The death toll in the massive fire at an Oakland, California, warehouse party climbed to 33 by Sunday afternoon, officials said, and the growing list of victims included teenagers as young as 17 and the son of a first responder.
Oakland Mayor Libby Schaaf also said at a news conference Sunday afternoon that criminal investigators from the Alameda County District Attorney's Office were at the site of the blaze and working with law enforcement.
"I want to confirm that we have activated the criminal investigation team," Schaaf said. "That means that we are engaging in protocol that allows a criminal investigation to be conducted."
Schaaf stressed that "it is far too early for us to have any suspicions about what caused this fire" and that only the district attorney's office could announce any possible charges.
Alameda County Sheriff's Sgt. Ray Kelly said the number of victims in the fire, whch broke out late Friday, had risen to 33 by Sunday afternoon.
Officials identified seven of the victims on Sunday night:
- Cash Askew, 22
- David Cline, 24
- Nick Gomez-Hall, 25
- Sara Hoda, 30
- Travis Hough, 35
- Donna Kellogg, 32
- Brandon Chase Wittenauer, 32
Authorities have made their way through about 35 percent to 40 percent of the building, and there was much more work to do, Kelly said earlier.
Kelly also said the tragedy at the warehouse had personally affected one of the first responders.
"This tragedy has hit very close to home for our agency — one of our deputies that we work with lost his son in this fire," he said. "Our family and our department are hurting from that."
Kelly also said some of the victims whom they recovered were minors.
"We do have some children in the ages of 17 years old, possibly younger," he said.
The victims were teenagers to people in their 30s, he said. Some were from other countries, Kelly said, and authorities were getting in contact with those embassies and consulates.
Kelly described the painstaking process of identifying victims, saying the 24/7 operation was working to match fingerprints with identification they have found on some of the victims, in wallets, purses and backpacks.
The coroner's office asked the families of the missing to preserve objects with possible DNA for evidence.
Kelly said that he had "no idea" how many more victims were in the warehouse but that the number could continue to rise.
"We are finding people throughout the entire square footage of that structure," he said. "It's so random. We're finding victims where we least expect them."
The sergeant said responders had come across a trailer within the structure "that looked like they were being lived in, inside the warehouse."
The first floor of the warehouse was an artists' collective made up of divided work spaces, which Fire Operations Chief Mark Hoffman described Saturday as a "labyrinth."
Max Ohr, creative director of the art collective that leased the warehouse, told NBC's TODAY on Sunday that he was working the door for a party on the night of the inferno and that about 70 people were "in the venue enjoying music" when he heard someone say there was a fire.
Ohr said there were no sprinklers in the building before the art collective began leasing the warehouse, and Hoffman said Saturday night that he saw no evidence of sprinklers.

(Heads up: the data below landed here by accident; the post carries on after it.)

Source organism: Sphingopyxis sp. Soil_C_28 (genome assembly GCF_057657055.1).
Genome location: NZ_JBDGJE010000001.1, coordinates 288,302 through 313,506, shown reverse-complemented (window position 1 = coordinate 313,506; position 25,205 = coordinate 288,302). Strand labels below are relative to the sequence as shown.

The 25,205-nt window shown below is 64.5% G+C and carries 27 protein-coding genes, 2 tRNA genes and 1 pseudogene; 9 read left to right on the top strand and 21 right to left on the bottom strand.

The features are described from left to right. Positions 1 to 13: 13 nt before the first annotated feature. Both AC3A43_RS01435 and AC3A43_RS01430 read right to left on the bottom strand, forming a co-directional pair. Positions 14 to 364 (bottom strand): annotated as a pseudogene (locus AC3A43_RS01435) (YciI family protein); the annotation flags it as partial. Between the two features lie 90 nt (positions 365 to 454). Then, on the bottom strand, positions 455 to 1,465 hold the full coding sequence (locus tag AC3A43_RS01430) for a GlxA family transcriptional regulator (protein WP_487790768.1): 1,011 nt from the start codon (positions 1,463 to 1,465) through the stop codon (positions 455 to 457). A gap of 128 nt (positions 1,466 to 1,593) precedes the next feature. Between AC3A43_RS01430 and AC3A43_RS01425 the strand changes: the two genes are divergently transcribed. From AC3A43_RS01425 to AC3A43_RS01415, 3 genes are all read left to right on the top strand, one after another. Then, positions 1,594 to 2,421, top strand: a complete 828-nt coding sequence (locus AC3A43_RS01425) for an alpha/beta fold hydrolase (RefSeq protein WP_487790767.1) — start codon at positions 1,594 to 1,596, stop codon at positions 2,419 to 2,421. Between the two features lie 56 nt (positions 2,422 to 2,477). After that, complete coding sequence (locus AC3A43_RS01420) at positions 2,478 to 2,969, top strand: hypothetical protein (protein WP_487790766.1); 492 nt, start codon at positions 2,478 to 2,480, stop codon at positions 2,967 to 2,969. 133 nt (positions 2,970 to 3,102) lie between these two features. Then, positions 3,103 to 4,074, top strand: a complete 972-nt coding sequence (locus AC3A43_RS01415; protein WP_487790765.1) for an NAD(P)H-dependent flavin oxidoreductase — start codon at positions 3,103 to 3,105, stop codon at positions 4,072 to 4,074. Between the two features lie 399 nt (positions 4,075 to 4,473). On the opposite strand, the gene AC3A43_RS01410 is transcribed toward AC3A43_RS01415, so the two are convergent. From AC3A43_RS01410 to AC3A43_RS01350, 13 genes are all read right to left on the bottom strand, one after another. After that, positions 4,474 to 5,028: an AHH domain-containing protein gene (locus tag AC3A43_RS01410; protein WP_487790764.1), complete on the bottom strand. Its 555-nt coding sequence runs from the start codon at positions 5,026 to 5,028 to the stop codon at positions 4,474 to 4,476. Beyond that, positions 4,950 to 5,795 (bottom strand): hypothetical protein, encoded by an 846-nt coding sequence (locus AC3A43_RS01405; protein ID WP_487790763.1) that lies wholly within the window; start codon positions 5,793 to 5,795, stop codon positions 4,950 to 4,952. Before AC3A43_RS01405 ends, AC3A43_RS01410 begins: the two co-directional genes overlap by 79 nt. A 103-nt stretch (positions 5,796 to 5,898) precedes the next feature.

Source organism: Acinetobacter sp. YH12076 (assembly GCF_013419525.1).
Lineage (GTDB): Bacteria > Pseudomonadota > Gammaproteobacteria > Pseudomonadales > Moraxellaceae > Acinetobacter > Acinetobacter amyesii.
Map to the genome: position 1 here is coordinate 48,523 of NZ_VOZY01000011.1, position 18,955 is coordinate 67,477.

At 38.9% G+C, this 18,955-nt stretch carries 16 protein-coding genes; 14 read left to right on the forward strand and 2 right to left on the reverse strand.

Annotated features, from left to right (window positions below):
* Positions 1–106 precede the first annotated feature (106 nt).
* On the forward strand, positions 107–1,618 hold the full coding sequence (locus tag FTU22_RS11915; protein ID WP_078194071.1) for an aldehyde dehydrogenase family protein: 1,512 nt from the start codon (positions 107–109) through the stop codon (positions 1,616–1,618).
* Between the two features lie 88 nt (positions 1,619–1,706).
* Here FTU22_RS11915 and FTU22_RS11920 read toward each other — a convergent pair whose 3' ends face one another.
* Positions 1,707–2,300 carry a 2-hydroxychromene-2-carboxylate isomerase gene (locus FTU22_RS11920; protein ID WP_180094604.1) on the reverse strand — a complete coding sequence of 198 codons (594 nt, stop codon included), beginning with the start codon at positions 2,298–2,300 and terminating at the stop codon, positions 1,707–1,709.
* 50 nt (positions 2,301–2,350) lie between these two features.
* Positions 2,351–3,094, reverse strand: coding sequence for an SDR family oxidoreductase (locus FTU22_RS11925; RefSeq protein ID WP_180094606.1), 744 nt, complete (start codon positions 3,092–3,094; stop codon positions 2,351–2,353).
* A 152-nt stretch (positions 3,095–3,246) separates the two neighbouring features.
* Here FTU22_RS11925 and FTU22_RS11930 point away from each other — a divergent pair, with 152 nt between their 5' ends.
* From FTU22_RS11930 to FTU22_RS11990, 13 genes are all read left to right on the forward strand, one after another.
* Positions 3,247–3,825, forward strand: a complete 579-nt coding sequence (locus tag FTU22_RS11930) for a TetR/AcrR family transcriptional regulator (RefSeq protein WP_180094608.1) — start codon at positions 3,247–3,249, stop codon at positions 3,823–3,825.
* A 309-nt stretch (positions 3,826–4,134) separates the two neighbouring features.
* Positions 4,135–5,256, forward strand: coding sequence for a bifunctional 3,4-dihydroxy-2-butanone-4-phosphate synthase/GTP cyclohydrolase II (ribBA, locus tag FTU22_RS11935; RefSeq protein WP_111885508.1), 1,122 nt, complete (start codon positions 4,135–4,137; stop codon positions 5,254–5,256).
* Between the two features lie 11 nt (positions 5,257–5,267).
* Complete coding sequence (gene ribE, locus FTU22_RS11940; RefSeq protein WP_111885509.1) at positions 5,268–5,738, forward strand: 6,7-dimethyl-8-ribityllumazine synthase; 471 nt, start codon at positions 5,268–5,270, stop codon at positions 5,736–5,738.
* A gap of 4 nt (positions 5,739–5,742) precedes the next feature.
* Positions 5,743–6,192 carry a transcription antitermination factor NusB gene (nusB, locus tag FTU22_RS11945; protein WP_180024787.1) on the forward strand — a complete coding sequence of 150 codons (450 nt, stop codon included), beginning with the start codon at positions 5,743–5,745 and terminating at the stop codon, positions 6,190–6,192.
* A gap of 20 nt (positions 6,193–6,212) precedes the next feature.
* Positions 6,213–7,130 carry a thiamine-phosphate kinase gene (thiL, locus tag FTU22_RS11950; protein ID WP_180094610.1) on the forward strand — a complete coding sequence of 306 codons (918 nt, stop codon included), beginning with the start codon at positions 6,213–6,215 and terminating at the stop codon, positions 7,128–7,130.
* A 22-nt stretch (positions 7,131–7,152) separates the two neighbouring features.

The structure was last permitted for legal use as a warehouse, officials said, and it did not have the permits necessary for people to live in the building, known as the Ghost Ship.
Shelly Mack, 58, a former tenant who lived at the Ghost Ship for several months two years ago, described it to The Associated Press as a ramshackle structure where water and power were sometimes siphoned from neighbors and where a generator once exploded.
Mack said that she was told to describe it as a 24-hour work space for artists — rather than a dwelling — and that when inspectors dropped by, tenants hid their belongings.
"It's a good example of people taking advantage of people because they had no other options," Mack, a tech sales worker and jewelry maker, told the AP. "People make businesses off scamming people online when they're looking for a place."
In a Facebook post, a musician who said he had performed at the Ghost Ship said such spaces were the product of artists across the country being "pushed to the periphery, if not wholly exiled, by real estate speculation."
"Artists will perform in the few spaces made available to us, and audiences will go to those spaces they feel comfortable, even if those are spaces are totally dangerous," the post said.
"If we don't want this to happen again, we ought to focus less on blaming the persons who operated this one particular warehouse, and more on how to carve out other types of alternative spaces in our cities, so we don't have to hold our parties in death traps," he wrote.
The AP identified Derick Ion Almena, 46, and his wife, Micah Allison, 40, as the Ghost Ship's operators. They did not immediately respond to requests for comment from NBC News on Sunday night.
In a statement to NBC Bay Area on Saturday, the daughter of the warehouse's owner said the family had no comment.
"We are also trying to figure out what's going on like everyone else. We're so sorry to hear about the tragedy," Eva Ng said in an email attributed to her mother, building owner Chor Ng. "Our condolences go out to the families and friends of those injured and those who lost their lives."
The building's owner told NBC News on Sunday that they did not know people were living inside the structure.